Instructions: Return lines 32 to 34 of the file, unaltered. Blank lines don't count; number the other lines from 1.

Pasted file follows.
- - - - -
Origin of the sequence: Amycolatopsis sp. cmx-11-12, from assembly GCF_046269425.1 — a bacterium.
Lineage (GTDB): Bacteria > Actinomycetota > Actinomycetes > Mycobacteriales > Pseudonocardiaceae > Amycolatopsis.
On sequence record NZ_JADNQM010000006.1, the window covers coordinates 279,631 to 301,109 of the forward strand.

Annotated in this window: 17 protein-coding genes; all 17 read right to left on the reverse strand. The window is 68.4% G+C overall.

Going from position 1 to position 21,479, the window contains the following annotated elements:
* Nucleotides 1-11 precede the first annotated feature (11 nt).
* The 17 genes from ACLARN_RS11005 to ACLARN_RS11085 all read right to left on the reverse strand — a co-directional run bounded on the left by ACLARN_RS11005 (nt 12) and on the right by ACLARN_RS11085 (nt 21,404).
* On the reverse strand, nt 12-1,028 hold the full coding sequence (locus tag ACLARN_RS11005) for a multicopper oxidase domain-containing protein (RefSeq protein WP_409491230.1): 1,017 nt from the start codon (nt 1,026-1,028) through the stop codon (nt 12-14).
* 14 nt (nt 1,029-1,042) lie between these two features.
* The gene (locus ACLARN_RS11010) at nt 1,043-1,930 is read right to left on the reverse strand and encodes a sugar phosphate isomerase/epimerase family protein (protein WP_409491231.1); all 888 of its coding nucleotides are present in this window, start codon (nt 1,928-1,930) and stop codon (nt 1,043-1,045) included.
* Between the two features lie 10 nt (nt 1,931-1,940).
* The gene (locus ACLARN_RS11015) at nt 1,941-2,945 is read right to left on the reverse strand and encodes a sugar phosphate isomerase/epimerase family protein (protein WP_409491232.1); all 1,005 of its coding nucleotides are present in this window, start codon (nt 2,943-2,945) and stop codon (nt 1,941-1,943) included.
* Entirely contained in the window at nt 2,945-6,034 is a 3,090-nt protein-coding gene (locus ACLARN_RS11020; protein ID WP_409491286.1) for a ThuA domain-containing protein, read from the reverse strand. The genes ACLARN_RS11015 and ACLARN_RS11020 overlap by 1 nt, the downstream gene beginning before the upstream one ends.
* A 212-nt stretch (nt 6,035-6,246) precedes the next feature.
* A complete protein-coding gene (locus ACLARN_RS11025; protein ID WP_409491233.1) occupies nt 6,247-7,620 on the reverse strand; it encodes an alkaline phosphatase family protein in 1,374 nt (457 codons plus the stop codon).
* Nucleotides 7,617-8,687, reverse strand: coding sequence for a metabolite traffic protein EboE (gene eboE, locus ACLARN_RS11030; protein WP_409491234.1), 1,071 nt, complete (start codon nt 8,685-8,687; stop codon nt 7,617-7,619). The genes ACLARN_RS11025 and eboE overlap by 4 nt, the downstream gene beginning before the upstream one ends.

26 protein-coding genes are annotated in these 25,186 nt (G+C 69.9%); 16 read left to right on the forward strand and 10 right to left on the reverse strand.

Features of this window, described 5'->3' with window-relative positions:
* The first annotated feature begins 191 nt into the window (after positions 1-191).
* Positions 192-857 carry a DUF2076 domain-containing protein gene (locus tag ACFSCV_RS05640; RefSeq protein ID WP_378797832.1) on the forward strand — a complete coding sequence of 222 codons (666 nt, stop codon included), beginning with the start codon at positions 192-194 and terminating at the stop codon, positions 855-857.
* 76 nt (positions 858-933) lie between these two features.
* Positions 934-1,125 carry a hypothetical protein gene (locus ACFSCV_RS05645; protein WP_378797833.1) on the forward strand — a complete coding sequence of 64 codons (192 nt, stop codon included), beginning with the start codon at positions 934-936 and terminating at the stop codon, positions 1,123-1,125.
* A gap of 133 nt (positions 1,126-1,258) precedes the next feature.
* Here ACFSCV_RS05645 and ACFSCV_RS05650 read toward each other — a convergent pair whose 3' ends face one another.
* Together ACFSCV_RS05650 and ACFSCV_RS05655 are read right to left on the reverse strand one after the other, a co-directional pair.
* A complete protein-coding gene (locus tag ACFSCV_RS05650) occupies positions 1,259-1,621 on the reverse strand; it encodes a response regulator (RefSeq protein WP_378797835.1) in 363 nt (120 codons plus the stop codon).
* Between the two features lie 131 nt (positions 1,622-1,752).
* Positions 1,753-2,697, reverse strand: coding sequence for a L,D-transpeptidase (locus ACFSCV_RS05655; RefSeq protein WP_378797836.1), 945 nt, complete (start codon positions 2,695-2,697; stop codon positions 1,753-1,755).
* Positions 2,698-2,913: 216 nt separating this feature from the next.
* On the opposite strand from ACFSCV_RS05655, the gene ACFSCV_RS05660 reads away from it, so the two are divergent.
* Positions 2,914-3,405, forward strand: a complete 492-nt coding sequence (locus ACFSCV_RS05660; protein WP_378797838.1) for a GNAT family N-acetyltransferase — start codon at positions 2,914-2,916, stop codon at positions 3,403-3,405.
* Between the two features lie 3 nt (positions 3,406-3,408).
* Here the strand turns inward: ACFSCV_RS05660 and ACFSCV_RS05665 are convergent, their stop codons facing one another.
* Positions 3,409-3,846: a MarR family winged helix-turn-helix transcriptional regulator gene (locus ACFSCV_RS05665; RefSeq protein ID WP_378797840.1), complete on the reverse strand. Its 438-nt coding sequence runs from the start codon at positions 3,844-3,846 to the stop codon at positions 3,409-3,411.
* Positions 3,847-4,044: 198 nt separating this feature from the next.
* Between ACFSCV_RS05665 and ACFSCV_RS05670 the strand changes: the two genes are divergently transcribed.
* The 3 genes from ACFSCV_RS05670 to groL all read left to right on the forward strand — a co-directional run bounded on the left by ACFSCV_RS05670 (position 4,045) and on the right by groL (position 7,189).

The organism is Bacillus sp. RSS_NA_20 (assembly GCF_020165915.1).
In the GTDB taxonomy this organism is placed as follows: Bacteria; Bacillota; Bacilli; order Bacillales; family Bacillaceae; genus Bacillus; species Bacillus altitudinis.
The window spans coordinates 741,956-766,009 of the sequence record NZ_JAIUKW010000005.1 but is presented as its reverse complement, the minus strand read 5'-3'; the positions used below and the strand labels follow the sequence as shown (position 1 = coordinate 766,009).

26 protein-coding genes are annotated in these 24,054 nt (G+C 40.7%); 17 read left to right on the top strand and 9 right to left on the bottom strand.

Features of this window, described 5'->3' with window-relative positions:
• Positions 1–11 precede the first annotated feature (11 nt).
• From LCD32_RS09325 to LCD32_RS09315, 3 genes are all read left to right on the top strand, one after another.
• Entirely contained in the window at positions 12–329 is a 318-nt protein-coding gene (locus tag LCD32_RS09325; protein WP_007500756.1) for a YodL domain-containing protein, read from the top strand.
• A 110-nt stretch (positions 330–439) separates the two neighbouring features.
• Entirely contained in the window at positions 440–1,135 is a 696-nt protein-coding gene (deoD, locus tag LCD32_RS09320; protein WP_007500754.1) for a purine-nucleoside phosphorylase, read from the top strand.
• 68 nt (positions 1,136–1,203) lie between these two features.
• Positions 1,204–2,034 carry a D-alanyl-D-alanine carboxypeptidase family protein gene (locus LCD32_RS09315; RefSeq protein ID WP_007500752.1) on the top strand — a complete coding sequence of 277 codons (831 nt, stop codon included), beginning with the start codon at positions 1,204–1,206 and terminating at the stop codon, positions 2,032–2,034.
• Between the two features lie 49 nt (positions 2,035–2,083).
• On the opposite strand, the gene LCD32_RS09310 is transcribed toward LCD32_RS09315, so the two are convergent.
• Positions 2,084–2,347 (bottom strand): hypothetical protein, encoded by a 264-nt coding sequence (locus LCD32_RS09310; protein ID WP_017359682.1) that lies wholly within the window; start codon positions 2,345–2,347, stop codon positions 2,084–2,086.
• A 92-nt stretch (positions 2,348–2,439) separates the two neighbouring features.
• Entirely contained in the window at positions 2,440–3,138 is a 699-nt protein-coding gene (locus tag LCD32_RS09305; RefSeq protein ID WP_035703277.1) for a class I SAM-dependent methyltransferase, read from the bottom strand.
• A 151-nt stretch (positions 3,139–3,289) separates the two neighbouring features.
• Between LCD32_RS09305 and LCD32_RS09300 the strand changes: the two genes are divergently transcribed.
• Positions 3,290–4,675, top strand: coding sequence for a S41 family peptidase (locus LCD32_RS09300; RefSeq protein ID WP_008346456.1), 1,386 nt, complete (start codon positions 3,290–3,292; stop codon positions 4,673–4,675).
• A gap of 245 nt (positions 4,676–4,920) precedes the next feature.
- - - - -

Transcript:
* Between the two features lie 3 nt (positions 3,406-3,408).
* Here the strand turns inward: ACFSCV_RS05660 and ACFSCV_RS05665 are convergent, their stop codons facing one another.
* Positions 3,409-3,846: a MarR family winged helix-turn-helix transcriptional regulator gene (locus ACFSCV_RS05665; RefSeq protein ID WP_378797840.1), complete on the reverse strand. Its 438-nt coding sequence runs from the start codon at positions 3,844-3,846 to the stop codon at positions 3,409-3,411.